On Thursday, 20 Jun 1889, two tramps, Charles Ardell and Thomas Mitchell, accosted a peddler named Joseph Lavine along the L. and N. Railroad near Belmont in southern Bullitt County, and shot him in the abdomen, a wound that led to his death.
The two tramps were captured, arrested, and placed in the jail at Shepherdsville. Shortly after midnight on the following Wednesday an angry mob took Ardell from the jail and hung him from a tree north of town. Mitchell's life was spared when the jailor pleaded for him, saying he thought he might be innocent.
Later, Mitchell was tried and convicted of the murder. The case went to the Kentucky Court of Appeals which rejected his appeal.
Below are two newspaper reports of the murder and subsequent hanging, followed by the text of the Court of Appeals' decision that gives more details of the event.
A Tramp Lynched for the Brutal Murder of a Peddler.
LOUISVILLE, Ky., June 26. - A mob went to the jail at Shepherdsville, Bullitt county, at 1 o'clock this morning and demanded of Jailer Bowman the surrender of Thomas Mitchell and Charles Ardell, who were confined there, charged with the murder of a peddler named Joseph Lavine. Mr. Bowman refused to surrender the men and took his stand in front of the door with a shotgun, declaring that he would kill the first man who tried to pass. Mrs. Bowman, hearing the threats and fearing her husband would be killed, ran forward and gave them the keys, begging Mr. Bowman not to provoke them. The leaders then unlocked the doors and went into the cell where the prisoners were confined.
The jailor followed, begging them at least to spare Mitchell, who he believed was innocent. They yielded to his entreaties, telling Mitchell he might thank Mr. Bowman for his life, and binding Ardell took him to the woods. The men all wore masks and it is believed they have hanged Ardell near town, though nothing further has yet been heard about the matter.
The crime with which the men are charged was a most fragrant one. Lavine had stopped at a house near Shepherdsville last Thursday and was showing his goods when two tramps came up and asked for something to eat. They remained several minutes, and when they left secreated themselves by the side of the road a short distance away. When lavine came by they demanded his money, and upon his refusal to give it up shot him down and robbed him.
From: Galveston Daily News (Galveston, Texas) 27 Jun 1889.
Also reported in The Sun, of New York City, Thursday, June 27, 1889, page 2
A Tramp Lynched
He was One of Two Men who Killed a Peddler for His Money
Louisville, June 26 . - A mob went to the jail at Shepherdsville, Bullitt county, at 1 o'clock this morning. They demanded of Jailer Bowman the surrender of Thomas Mitchell and Charles Ardell, who were confined there charged with the murder of a peddler named Joseph Lavine. Mr. Bowman refused to surrender the men, and took his stand in front of the door with a shotgun, declaring he would kill the first man who tried to pass. Mrs. Bowman, hearing the threats and fearing her husband would be killed, ran forward and gave the mob the keys, begging Mr. Bowman not to provoke them. The leaders then unlocked the doors and went to the cell where the prisoners were confined.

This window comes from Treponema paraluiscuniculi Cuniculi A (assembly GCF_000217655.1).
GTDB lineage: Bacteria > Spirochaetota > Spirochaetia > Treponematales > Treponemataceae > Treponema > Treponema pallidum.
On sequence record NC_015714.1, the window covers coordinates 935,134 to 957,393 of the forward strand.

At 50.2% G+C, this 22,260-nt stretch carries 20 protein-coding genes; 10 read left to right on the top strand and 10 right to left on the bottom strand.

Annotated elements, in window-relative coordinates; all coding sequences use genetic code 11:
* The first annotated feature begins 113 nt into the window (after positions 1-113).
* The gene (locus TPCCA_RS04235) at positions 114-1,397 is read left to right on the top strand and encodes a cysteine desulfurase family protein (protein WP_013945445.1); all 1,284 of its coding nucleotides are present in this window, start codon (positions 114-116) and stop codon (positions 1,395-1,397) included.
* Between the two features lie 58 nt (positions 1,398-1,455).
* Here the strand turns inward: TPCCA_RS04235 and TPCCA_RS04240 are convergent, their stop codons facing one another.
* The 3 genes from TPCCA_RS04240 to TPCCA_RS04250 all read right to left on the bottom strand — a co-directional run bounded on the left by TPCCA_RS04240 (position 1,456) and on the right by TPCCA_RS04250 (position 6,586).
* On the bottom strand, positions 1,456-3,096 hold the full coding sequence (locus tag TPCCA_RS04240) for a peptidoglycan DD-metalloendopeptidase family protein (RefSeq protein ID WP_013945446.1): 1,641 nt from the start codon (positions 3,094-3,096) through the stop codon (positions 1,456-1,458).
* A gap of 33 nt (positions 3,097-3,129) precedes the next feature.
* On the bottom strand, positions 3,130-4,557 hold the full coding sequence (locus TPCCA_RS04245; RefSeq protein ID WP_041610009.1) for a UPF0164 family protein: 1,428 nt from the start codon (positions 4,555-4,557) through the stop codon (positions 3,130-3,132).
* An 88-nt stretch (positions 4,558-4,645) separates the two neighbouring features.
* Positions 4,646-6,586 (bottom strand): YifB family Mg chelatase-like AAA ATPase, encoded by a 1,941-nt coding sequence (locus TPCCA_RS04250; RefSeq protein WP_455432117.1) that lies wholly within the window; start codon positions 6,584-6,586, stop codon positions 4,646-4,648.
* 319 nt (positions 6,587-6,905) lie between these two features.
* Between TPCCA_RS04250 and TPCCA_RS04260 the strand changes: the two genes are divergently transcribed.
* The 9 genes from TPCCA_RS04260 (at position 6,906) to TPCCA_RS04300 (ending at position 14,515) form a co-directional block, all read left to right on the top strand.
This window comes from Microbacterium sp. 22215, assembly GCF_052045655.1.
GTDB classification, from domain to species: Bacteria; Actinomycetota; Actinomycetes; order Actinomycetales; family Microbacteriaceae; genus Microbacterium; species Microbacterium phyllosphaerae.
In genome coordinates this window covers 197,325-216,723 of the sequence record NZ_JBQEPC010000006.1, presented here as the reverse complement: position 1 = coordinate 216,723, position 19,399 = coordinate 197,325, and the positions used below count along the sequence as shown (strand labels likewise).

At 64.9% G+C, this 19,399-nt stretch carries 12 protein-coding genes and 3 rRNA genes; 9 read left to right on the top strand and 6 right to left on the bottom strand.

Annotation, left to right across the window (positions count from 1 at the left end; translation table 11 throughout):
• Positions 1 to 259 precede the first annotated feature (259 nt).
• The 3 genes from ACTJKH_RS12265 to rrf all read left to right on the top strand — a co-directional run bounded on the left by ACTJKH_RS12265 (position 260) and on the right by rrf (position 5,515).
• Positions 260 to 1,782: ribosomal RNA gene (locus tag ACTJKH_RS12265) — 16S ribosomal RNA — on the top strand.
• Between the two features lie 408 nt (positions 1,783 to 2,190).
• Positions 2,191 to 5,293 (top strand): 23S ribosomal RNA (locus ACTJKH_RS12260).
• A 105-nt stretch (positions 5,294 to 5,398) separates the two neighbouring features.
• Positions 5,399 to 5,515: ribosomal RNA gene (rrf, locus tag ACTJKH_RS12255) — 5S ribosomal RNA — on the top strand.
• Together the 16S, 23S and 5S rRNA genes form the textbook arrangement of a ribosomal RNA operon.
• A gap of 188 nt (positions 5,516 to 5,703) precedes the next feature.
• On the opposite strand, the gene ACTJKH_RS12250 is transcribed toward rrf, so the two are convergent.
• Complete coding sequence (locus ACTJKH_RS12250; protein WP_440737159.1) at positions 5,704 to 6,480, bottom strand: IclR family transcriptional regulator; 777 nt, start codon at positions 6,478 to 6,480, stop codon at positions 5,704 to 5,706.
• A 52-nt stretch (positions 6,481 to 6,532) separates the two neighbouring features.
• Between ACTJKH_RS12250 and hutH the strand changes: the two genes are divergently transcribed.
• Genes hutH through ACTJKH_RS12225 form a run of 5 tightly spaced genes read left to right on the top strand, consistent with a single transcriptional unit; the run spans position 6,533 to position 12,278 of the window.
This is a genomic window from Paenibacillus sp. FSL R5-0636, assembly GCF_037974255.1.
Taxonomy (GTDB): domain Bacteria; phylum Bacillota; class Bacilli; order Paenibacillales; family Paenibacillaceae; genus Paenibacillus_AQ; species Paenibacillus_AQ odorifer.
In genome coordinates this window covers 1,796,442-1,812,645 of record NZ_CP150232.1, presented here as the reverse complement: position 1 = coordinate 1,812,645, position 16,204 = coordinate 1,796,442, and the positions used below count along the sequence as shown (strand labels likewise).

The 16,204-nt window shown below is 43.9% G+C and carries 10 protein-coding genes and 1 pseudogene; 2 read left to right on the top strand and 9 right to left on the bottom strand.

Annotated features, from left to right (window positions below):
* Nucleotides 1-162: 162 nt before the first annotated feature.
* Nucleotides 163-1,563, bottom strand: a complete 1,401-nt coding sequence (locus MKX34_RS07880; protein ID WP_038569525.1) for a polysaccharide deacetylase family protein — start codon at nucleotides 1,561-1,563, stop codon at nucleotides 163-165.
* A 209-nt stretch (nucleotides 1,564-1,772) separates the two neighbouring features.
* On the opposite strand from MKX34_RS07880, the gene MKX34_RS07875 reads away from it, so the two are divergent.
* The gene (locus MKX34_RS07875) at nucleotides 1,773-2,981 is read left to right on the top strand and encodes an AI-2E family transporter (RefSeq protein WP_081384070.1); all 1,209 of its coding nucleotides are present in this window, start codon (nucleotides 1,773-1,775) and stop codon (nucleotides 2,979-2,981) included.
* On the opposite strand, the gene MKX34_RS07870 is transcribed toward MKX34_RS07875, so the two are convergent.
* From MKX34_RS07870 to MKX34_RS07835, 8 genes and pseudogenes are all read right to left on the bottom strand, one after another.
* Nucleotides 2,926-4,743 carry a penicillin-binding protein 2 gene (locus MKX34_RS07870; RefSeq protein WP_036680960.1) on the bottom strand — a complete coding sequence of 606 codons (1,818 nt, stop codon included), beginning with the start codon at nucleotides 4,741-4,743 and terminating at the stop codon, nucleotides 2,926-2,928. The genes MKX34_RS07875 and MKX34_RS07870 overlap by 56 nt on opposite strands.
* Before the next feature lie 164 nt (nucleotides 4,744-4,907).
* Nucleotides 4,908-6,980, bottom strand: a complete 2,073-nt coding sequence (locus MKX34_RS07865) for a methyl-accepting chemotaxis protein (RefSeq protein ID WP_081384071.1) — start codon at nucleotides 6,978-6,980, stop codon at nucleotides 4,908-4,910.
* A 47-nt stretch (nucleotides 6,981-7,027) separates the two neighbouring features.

The jailer followed, begging them at least to spare Mitchell, who he believed was innocent. They yielded to his entreaties, telling Mitchell he might thank Mr. Bowman for his life, and, binding Ardell, took him to the woods. The men all wore masks.
The body of Ardell was found this morning hanging to a tree in the woods about a mile and a half from Shepherdsville.
Lavine had stopped at a house near Shepherdsville on last Thursday, and was showing his goods when two tramps came up and asked for something to eat. They remained several minutes, and, when they left, secreted themselves by the side of the road, a short distance away. When Lavine came by they demanded his money, and, upon his refusal to give it up, shot him down and robbed him in broad daylight. The shots were heard, and the men were seen running away. Lavine, who was a Pole, was brought to his home in this city, and died on last Sunday. On Friday, Mitchell and Ardell were arrested, and Ardell was identified as one of the tramps. The indentification of Mitchell was not positive.
A Life Behind Walls
Thomas Mitchell's Sentence For the Part He Took in the Levine Murder
Bardstown, Ky., May 29. - (Special) - Thomas Mitchell, tried in the Nelson Circuit Court at this place, was tonight given a life sentence. The trial was begun on Wednesday morning, and was concluded at 9 o'clock to-night. The prosecution was conducted by Commonwealth's Attorney Schuck and Nat W. Halstead, and the prisoner was represented by John D. Wickliffe and Charles Carroll.